'I’m getting fired up!' - Bitter dispute over releasing USMNT prospects for U20 World Cup intensifies
- Galaxy join Chicago in potential WC rejection
- Other coaches and players furious
- Tournament begins this month
WHAT HAPPENED? The Chicago Fire ignited debate last week when they announced Chris Brady and Brian Gutierrez would not be allowed to play in the U20 World Cup in Argentina, which begins for the United States on May 20. Shortly after that decision and Croatian club Hajduk Split's choice not to release Rokas Pukstas, Philadelphia Union coach Jim Curtin emphatically said his own youngsters would be permitted to participate - and criticised teams that took a different approach. The Union are among MLS' top player development clubs, boasting youngsters such as Quinn Sullivan (pictured above) and Jack McGlynn.
“Think about the kids - and I’m getting fired up - this is a once-in-a-lifetime opportunity that they may never get back again,” Curtin told reporters last week. “To prevent them from playing in a U20 World Cup? I’m sorry, I don’t agree with it.”
AND WHAT'S MORE: Now, the Fire and LA Galaxy have further explained their own skeptical approaches to the U20 World Cup while Atlanta United and the San Jose Earthquakes have publicly taken the other side.
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WHAT THEY SAID: “Sometimes there are moments in life where you have a choice between a bad solution and a bad solution,” Fire sporting director Georg Heitz told The Athletic. “This is one of those moments. My job is to defend the interests of the Chicago Fire, to defend the interests of our coaching staff and, of course, the players. There you see the problem - it’s a conflict of interest. The strongest argument not to let them go is the schedule. We have so many games in May, and we need these players. They are pillars in this team, we’re speaking about our No. 1 goalkeeper and our playmaker.”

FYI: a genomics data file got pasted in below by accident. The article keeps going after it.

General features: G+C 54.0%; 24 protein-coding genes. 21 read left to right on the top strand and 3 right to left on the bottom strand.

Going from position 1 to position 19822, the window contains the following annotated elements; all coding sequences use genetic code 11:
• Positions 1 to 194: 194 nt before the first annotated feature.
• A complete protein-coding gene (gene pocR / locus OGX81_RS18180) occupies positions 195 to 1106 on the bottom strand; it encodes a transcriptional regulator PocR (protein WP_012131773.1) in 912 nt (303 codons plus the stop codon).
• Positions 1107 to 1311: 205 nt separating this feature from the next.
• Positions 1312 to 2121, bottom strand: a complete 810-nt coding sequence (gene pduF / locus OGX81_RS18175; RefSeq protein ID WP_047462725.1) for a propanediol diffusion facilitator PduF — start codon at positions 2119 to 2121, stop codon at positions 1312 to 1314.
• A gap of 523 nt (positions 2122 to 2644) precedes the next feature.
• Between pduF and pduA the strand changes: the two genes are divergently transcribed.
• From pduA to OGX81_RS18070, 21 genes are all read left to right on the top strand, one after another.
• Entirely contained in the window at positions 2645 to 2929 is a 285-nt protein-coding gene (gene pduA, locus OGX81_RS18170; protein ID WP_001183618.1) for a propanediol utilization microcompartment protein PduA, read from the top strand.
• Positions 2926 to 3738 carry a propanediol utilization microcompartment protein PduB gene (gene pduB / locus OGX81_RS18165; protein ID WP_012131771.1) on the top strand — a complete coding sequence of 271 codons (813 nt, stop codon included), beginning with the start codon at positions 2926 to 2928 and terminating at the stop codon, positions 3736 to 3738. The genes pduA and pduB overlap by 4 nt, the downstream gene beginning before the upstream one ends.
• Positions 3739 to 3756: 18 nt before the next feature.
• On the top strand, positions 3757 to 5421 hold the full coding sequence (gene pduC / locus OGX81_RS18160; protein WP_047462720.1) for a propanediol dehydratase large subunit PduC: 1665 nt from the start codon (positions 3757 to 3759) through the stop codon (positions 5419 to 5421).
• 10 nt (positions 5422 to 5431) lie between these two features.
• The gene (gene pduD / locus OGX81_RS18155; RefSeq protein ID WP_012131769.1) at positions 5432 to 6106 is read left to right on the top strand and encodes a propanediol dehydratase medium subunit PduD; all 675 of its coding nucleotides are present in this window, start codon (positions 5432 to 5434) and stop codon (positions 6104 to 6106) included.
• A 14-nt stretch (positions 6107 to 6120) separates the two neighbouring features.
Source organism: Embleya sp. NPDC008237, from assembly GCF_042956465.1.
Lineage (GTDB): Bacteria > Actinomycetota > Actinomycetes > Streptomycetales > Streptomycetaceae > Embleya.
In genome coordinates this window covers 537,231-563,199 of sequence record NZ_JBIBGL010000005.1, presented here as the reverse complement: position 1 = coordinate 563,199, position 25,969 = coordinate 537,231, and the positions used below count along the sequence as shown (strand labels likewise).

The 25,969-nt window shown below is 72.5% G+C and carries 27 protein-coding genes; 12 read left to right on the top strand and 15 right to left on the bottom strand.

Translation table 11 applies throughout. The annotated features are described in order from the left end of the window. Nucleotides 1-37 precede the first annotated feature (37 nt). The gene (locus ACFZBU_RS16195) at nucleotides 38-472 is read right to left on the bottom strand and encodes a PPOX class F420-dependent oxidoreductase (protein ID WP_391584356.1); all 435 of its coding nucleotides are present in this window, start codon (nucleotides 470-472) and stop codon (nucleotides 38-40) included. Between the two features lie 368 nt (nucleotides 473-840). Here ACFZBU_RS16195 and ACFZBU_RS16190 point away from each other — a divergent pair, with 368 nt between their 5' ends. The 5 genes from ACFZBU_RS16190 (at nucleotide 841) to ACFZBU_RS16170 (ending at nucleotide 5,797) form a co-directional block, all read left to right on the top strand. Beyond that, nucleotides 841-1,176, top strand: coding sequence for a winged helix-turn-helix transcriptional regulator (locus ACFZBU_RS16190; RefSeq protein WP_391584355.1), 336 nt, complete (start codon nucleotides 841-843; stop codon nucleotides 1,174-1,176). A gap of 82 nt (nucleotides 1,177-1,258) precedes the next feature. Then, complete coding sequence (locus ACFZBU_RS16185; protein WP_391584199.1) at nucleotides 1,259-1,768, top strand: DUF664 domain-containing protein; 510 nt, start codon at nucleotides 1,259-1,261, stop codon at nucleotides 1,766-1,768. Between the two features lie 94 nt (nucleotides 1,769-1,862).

LA Galaxy head coach Greg Vanney took a middle ground, suggesting to The Athletic that he would release some youngsters but maybe not defender Jalen Neal if the team needs him in its backline. Vanney added: “If the player is playing a huge role in the team in a professional league - against adult men in first divisions where there’s pressure on the standings - are you willing to release a player playing a significant role inside your team? There are different beliefs on that. In most places around the world, if a young player is playing, a lot would say no. There’s a reason why FIFA doesn’t make this mandatory (to release players). A club has to reflect on that.”
THE BIGGER PICTURE: Atlanta and San Jose, meanwhile, agree with Curtin that MLS clubs should cooperate with U.S. Soccer and release players under almost any circumstance. Decision-makers for each organization told The Athletic that stars Caleb Wiley and Cade Cowell are allowed to go to the tournament.
“It’s kind of shocking that I see some of the guys I know not being released, and it sucks,” Wiley said. “I’m super thankful the club released me to represent my country. This is something that doesn’t happen often. For me to be able to go to Argentina, it’s special.”
IN THREE PHOTOS:
WHAT NEXT? U.S. Soccer has yet to reveal the decisions from several more clubs, including Eintracht Frankfurt (Paxten Aaronson) and Wolfsburg (Kevin Paredes). Those should be announced in the coming days.
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